Tag: machines

The Boy Mechanic

Boy Mechanic 1

It’s difficult for me to describe the magic I felt the first time I came across an old volume of “The Boy Mechanic” at the house of a friend of the family. I was young, perhaps ten or eleven years old, and already had a knack for seeing how things worked. Even at that age, I loved making things (though I had very few resources and tools). And so then here, suddenly, was this big, heavy, thick old book that showed all manner of amazing things a handy “boy” could make.

Clearly the book was old. Some of the contraptions required access to barrel staves, buggy springs … things from an earlier time. Nonetheless, it was chock full of clever things you could make with ordinary hand tools, access to the sort of odds and ends of the time, and a lot of patience, free time, and some degree of skill.

Many of the projects looked fun. Some even looked dangerous!
Boy Mechanic

And, I soon discovered, the family also had additional volumes of “The Boy Mechanic” that were published afterward. They were just as thick and just as crammed with projects, and ideas. In fact, the first run of “The Boy Mechanic” included four volumes.

Unfortunately, for me, I was unable to borrow the books and had to content myself with poring over them when our family came over to visit. Because of the books age (already about seventy years old at that time) I was not able to find them in the library to check out.

Eventually, when I got older, I tracked down some of the volumes in used book stores and purchased them. Eventually too I found reprints of the first four volumes and purchased these as well. I also discovered that the original four volumes were not the last of “The Boy Mechanic” that had been created — new editions with new projects and crafts were printed sometime around the 50’s.

I will share some of the amazing things from these books in some of the postings that follow. Maybe, if these books are new to you, you can show them to someone young and creative in your life and perhaps they too will get some of the inspiration that I did.

In this day and age, it is unfortunate that the books specify a gender in the title. Maybe when you present the series to a young person you can simply describe the books as The Young Mechanic.

The original “The Boy Mechanic, Vol. I” was published in 1913 and so is well outside of copyright. For this reason it is easy enough to find a copy of the book online for free. Here is one such link:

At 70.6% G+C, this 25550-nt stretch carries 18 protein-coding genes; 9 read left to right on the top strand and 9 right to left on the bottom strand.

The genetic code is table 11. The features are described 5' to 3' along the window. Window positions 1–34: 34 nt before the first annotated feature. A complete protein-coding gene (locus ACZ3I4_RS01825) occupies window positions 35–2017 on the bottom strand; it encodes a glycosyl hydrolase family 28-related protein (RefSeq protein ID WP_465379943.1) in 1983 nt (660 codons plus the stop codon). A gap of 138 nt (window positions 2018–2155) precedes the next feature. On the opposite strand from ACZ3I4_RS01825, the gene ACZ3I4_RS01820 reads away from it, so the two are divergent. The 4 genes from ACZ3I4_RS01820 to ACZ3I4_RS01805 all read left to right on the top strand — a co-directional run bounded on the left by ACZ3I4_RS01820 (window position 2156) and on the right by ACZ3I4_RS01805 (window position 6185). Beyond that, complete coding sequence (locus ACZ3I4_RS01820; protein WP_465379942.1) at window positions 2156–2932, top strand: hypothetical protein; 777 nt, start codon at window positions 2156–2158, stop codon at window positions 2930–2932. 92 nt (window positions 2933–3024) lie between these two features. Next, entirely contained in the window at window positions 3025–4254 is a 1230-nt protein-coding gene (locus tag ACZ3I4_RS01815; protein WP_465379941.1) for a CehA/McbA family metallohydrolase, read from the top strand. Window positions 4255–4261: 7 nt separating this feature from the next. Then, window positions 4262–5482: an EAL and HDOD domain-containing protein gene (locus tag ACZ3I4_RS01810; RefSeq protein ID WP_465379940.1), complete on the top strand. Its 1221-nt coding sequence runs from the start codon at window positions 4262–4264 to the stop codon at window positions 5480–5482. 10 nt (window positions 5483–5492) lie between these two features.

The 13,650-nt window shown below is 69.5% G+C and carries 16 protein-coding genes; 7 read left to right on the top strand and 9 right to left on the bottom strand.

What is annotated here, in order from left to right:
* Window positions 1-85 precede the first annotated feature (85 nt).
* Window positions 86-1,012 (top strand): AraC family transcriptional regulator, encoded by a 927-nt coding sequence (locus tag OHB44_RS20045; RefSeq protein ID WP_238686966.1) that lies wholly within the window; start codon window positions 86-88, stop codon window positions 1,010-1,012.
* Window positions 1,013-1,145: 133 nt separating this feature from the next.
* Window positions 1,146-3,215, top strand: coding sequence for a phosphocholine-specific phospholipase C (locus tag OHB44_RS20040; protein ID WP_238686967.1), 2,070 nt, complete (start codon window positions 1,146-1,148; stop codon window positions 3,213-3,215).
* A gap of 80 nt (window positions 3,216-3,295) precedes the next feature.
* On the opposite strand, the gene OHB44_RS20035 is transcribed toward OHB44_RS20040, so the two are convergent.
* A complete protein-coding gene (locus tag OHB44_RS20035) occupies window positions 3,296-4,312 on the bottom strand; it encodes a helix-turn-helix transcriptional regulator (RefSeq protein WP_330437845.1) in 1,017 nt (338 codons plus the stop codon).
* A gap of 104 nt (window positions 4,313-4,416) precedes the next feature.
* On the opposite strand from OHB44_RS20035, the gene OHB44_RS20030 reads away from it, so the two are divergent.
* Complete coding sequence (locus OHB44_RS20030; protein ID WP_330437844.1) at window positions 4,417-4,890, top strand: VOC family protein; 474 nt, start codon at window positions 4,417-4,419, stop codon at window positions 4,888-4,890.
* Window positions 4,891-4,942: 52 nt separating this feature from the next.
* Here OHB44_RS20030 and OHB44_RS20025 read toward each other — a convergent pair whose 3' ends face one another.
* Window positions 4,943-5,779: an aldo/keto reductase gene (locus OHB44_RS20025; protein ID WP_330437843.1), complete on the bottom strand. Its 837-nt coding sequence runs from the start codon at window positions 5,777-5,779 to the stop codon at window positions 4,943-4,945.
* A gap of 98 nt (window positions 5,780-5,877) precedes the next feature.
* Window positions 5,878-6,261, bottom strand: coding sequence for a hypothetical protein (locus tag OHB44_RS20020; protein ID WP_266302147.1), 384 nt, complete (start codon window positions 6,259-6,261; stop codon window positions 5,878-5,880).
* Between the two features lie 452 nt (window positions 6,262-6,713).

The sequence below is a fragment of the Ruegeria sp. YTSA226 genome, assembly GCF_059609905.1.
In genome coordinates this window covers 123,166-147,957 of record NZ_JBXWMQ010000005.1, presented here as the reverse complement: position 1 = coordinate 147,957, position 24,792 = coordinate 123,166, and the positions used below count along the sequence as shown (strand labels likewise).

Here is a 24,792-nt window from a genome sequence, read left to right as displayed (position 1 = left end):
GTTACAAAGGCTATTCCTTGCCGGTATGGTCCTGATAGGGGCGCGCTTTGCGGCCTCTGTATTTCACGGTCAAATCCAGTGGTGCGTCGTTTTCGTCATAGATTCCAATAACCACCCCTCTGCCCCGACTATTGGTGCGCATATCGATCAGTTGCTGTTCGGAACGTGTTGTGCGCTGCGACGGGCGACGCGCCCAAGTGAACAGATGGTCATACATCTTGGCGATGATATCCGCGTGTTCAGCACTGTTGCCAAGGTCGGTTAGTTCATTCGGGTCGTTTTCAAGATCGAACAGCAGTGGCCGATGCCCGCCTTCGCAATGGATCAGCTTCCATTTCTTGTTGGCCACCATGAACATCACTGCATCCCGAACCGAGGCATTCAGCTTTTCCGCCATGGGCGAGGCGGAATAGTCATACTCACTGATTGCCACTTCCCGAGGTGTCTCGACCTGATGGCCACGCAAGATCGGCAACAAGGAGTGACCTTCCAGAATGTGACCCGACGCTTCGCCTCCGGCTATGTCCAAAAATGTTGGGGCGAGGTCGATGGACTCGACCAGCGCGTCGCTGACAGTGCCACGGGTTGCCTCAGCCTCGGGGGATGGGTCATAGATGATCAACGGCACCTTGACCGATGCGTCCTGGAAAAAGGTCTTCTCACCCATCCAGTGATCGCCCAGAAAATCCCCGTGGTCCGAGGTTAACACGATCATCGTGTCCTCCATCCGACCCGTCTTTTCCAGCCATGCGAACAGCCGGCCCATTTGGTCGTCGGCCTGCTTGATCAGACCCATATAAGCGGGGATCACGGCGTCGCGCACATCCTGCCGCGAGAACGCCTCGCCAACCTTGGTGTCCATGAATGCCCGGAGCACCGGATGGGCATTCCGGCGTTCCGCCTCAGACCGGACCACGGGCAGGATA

https://archive.org/details/theboymechanicvo12655gut

And also “The Boy Mechanic, Vol. 2”:

https://archive.org/details/boymechanicbook200chic2

The Automobile Transmission

Especially with the popularity of cars with automatic transmissions, many drivers today may forget that there are complicated systems of gears that transmit power from the car’s engine to the car’s wheels. Drivers that can work a clutch and a stick shift are certainly aware of a cars gearing but may be clueless as to how it all goes together.

An educational film from 1936 shows how an automobile’s gearing is put together.

When the film begins, it describes the lever and its mechanical advantage. Soon however the subject turns to gears and the modern (for 1936) automotive transmission.

The gearbox they detail, which was standard at that time, is merely a three speed transmission (plus reverse) and yet it is already fairly complex. It boggles the mind what a modern seven speed gearbox must resemble.

I don’t believe it is the case any longer that public schools offer vocational classes. I remember in middle school (junior high) I took a wood shop class. I enjoyed that experience a great deal. They offered metal shop and automotive shop classes as well.

I imagine the following film might have been shown in an automotive class. It’s wonderful how it describes the problem and then the solution that differential gearing provides in a way most students can probably understand.

An educational look at how things work. More films like this, please.
(The actual education content begins about 1:55 into the film.)

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